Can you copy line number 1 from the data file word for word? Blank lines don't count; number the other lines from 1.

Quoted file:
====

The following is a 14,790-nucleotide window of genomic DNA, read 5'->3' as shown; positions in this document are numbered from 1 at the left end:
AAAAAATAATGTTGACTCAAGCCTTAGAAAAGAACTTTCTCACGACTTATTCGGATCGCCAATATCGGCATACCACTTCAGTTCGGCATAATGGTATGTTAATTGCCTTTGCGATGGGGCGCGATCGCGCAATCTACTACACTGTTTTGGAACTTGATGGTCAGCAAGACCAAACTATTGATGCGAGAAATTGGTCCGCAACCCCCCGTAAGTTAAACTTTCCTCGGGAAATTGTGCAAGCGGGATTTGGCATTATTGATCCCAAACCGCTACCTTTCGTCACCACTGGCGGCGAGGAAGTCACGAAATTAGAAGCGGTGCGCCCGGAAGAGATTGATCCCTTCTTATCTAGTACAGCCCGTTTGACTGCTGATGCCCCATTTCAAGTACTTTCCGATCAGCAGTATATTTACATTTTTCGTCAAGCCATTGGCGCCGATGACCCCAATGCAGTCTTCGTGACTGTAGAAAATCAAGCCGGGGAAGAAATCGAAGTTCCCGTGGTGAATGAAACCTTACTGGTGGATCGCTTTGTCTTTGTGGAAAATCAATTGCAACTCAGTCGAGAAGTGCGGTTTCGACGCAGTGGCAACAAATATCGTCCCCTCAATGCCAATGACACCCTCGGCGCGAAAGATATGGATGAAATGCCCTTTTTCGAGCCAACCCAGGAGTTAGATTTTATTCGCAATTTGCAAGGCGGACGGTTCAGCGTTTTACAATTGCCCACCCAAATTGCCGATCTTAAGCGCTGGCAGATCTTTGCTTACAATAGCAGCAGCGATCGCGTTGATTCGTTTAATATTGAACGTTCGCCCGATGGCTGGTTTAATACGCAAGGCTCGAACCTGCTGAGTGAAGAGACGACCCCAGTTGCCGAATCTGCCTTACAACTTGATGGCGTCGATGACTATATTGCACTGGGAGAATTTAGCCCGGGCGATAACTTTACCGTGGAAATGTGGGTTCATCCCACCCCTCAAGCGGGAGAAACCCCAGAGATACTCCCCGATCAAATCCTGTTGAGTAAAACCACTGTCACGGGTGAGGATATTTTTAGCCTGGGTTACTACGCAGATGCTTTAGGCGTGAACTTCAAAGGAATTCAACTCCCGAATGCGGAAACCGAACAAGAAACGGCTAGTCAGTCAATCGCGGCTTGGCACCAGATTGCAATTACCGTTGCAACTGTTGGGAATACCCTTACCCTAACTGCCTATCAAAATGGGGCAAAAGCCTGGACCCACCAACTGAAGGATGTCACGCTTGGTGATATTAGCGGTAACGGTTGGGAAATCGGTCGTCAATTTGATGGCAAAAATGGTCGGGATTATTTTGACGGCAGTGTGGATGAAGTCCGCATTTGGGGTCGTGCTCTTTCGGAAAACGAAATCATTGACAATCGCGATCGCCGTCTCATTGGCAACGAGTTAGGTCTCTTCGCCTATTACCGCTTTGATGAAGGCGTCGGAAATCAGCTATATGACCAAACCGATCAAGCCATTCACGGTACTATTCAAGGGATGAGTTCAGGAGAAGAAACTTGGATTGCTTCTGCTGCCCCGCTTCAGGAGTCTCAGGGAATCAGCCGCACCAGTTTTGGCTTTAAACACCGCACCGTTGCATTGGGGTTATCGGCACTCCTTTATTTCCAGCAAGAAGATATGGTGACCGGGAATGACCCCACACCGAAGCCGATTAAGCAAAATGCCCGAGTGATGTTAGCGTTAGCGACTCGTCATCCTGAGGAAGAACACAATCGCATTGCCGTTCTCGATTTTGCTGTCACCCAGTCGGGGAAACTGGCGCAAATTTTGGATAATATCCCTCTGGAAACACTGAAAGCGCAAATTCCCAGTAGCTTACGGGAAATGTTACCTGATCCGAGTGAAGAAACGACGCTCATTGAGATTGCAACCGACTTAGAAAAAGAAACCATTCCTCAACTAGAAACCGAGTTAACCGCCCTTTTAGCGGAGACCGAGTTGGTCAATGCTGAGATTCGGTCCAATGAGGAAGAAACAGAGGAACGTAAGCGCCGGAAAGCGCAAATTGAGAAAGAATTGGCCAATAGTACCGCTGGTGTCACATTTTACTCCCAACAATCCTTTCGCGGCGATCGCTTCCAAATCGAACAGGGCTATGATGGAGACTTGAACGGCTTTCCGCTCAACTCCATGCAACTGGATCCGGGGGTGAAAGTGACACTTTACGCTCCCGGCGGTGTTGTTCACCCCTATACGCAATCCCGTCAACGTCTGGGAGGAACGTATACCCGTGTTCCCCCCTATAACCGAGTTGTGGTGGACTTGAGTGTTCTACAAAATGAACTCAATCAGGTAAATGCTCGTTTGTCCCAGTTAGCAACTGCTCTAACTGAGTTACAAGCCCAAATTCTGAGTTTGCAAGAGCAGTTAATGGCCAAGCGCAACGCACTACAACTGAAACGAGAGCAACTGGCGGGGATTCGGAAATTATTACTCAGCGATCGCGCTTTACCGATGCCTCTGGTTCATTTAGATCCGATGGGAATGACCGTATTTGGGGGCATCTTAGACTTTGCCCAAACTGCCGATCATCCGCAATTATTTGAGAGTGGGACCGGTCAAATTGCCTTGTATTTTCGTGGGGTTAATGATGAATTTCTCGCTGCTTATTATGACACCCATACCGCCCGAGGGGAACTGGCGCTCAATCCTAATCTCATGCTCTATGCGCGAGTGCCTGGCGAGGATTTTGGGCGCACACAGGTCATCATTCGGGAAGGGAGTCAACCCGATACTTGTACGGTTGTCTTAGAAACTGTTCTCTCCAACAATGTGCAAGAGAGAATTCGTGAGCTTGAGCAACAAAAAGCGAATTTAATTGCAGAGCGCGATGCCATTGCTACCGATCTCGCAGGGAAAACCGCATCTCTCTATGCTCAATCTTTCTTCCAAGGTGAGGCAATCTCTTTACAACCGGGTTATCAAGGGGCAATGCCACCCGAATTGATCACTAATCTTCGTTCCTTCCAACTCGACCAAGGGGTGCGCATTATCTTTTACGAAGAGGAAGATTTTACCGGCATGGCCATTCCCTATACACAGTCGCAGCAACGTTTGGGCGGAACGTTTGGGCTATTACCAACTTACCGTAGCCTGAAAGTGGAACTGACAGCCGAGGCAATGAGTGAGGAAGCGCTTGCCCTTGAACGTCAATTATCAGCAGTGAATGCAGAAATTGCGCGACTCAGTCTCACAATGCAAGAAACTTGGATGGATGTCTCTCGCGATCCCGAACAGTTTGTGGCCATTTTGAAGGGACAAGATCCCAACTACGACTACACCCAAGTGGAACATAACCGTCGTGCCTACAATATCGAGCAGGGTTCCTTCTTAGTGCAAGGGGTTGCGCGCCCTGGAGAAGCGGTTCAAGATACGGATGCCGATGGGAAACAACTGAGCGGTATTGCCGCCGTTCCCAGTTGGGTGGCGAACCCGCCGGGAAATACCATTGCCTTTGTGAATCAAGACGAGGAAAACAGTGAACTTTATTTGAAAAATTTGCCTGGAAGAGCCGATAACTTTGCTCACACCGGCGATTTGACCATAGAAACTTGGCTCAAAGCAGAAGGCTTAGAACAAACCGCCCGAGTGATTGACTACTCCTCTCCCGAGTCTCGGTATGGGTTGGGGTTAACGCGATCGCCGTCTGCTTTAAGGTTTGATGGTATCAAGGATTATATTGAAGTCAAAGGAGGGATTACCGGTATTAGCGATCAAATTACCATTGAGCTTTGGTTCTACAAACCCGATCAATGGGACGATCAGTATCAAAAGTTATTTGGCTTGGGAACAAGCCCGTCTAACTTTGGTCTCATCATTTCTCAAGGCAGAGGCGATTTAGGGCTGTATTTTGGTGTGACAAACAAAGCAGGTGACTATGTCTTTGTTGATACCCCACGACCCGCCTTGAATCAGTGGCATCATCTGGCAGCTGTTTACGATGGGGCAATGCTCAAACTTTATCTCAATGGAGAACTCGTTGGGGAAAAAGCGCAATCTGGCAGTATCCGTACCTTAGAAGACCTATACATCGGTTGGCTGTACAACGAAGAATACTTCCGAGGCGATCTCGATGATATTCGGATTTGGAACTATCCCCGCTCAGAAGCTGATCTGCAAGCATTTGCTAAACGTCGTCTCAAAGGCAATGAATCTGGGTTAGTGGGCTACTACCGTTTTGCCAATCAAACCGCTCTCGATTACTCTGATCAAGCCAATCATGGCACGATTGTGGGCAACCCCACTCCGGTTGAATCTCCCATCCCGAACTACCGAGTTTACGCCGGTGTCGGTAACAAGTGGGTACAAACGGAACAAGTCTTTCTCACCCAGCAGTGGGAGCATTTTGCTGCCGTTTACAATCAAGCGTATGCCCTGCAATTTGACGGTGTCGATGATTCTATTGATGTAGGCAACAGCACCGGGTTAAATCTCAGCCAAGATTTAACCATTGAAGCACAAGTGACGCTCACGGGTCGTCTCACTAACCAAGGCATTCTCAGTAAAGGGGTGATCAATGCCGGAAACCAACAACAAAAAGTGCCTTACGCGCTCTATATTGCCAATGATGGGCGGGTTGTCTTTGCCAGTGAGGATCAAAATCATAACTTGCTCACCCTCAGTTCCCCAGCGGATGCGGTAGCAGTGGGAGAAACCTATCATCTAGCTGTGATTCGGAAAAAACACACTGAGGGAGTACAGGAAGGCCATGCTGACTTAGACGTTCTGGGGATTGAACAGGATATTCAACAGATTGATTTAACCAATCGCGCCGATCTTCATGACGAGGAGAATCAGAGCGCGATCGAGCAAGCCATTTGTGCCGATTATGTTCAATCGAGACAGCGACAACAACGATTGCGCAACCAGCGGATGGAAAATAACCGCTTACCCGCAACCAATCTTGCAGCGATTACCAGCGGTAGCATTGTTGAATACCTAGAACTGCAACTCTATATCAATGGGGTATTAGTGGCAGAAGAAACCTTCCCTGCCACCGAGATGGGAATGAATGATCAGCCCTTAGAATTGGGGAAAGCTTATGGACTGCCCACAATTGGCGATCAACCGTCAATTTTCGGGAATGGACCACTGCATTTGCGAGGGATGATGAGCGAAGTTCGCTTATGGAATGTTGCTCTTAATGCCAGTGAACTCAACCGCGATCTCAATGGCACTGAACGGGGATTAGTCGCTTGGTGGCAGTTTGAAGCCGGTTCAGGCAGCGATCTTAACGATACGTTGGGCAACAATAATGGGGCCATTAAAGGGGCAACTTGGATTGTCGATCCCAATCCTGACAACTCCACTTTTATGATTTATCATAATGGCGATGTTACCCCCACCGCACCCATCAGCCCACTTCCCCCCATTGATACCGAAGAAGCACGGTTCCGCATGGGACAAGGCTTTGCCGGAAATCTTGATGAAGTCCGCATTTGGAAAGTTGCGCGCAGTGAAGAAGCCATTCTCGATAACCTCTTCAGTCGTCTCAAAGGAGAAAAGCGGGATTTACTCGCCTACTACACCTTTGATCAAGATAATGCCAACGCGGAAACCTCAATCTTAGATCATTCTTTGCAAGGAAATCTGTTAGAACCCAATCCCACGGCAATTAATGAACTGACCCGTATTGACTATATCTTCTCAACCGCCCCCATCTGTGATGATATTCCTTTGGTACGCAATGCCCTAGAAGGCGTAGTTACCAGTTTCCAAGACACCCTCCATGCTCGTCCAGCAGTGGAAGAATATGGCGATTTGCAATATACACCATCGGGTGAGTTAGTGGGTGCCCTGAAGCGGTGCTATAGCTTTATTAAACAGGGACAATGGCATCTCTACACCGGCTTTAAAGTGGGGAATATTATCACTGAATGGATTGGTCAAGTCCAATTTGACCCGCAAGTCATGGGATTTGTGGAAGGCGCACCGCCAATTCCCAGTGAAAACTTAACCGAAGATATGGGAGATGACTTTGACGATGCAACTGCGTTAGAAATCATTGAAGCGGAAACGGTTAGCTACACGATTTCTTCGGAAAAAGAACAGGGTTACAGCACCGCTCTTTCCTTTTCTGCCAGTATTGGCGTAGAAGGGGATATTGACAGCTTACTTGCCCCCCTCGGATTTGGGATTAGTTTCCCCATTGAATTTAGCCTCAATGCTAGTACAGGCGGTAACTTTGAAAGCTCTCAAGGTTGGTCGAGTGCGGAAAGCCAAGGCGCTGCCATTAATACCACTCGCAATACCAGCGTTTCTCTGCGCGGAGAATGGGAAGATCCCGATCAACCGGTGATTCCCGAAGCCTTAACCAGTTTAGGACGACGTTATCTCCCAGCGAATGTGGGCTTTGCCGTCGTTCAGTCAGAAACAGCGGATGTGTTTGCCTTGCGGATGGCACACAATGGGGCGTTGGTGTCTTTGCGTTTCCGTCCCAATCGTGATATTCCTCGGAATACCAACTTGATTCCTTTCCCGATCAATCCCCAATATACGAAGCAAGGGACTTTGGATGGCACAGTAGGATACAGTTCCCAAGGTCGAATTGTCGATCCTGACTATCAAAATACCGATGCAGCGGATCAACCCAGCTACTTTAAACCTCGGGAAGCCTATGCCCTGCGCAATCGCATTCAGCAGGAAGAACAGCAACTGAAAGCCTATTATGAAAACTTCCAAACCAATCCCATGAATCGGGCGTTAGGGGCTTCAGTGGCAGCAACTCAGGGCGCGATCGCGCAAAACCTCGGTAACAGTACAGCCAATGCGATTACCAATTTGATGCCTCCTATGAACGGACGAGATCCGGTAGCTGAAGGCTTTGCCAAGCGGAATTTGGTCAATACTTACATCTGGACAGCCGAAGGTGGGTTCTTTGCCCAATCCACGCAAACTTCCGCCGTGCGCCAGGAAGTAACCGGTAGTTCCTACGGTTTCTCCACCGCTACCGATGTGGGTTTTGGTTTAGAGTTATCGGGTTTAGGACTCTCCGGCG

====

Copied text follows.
The following is a 14,790-nucleotide window of genomic DNA, read 5'->3' as shown; positions in this document are numbered from 1 at the left end: